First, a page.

However, whereas aluminum bats are made from metal compounds, composite bats tend to be made primarily from carbon fiber.

The different carbon fibers that go into composite bats can affect these bats in many different ways, from giving them a wider sweet spot to hits balls with, while others can make them more durable.


As we’ve just mentioned, the massive range of compounds that go into composite bats gives them a massive range of performance boosts over wooden bats.

Durability is a great bonus that many cheaper non-wooden bats can suffer with.

Plus, the ability to create a larger sweet spot to hit with makes this bat a great tool to start learning and playing baseball with, especially for younger players.

However, one of the things that composite bats do very well is altering the trampoline effect of the bat.

For those unaware of what this means, the trampolining effect happens when the ball makes contact with a swinging bat, and the ball begins moving or ‘jumping away.

In softer material bats, the trampoline effect causes the ball to move further and faster, thanks to the energy that the pitcher threw with the ball not being completely dissipated when it hit the bat.

As such, it is noticeably easier to hit a baseball faster and further with a composite bat.

Plus, composite bats tend to have a better weight balance than many metal alloy versions, making them hit baseball even further.

Not only that, but composite bats help reduce the sting that batsmen can get when they make contact with a baseball, unlike wooden bats.

Louisville Slugger 2021 BBCOR Meta (-3) Baseball Bat - 32"


Although there are no varieties of composite bats per se, many different manufacturers have released different compounds in bats that can give subtle differences between these bats, affecting swing weight, thickness, and many other aspects of a bat.

Aluminum Bats Vs. Composite Bats – Which Is Better?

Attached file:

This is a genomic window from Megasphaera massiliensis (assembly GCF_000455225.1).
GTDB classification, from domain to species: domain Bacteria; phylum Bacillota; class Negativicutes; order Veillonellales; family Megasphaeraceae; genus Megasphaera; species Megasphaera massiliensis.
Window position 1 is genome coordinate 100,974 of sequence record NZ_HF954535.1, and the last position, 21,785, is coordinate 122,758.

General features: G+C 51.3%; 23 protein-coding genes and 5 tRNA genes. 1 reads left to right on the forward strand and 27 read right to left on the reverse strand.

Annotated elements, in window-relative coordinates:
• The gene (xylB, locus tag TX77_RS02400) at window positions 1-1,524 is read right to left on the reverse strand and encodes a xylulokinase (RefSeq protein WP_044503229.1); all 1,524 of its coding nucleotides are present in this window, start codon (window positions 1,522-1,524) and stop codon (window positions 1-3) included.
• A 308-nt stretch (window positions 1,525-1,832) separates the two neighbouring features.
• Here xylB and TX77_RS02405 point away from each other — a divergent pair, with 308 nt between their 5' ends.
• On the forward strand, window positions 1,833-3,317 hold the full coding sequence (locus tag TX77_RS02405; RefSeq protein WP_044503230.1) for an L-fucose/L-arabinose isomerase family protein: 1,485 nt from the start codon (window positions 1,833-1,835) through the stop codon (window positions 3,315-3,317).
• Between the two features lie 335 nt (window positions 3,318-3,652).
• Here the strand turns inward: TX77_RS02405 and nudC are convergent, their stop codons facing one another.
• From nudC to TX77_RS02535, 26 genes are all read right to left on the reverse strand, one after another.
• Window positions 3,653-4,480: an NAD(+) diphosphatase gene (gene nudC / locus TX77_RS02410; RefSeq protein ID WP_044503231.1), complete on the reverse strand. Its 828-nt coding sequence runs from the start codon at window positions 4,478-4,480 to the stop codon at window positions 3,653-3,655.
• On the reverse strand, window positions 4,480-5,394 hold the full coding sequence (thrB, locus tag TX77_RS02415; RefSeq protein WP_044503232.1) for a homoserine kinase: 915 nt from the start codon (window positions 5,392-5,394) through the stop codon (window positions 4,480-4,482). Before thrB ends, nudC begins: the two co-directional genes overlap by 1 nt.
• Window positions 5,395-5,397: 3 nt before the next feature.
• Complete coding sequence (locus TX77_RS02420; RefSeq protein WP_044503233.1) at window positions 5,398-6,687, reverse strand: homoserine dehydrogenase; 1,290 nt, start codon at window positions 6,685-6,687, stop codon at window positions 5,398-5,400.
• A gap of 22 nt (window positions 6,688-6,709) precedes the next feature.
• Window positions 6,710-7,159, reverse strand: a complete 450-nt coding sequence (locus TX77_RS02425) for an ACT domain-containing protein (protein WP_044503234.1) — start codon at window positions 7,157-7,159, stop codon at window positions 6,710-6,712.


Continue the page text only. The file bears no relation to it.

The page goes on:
So, now that we have outlined these individual bats, we can start to directly compare these two types of these bats with each other.

Swinging Speed

When it comes to the speed of swinging, there is a pretty clear difference between these two.

While aluminum bats do tend to perform better than traditional wooden bats, composite bats almost always outperform both of these options, too.

However, you should remember that the highest-performance composite bats are not eligible for normal baseball matches, so keep that in mind.

Vibration Dampening

The stings that you get when squaring a baseball in the bat’s sweet spot can be very painful for players to deal with.

Composite bats are shown to be much better at dealing with these stresses, dampening them better than their metal counterparts.

Not only that but the vibrations that a batsman will receive with a composite bat last shorter than with aluminum bats, too.


However, all this extra performance also comes with a higher price tag, even for the cheapest composite bat.

Aluminum bats have been around for decades, so it isn’t difficult to find a cheaper model of them pretty much anywhere.

Final Thoughts on Aluminum Bats vs. Composite Bats

Overall, both of these bat types have plenty to offer in terms of performance and balance, and would both be welcome additions to any batsman’s toolkit.

If you are on a budget and are looking for a good bat to use, you will find that aluminum bats offer plenty of great performance for your buck.

However, if you have the extra cash for them, composite bats offer noticeably better performance numbers, as well as plenty of extra customization than aluminum bats can compete with.

Matt Crouch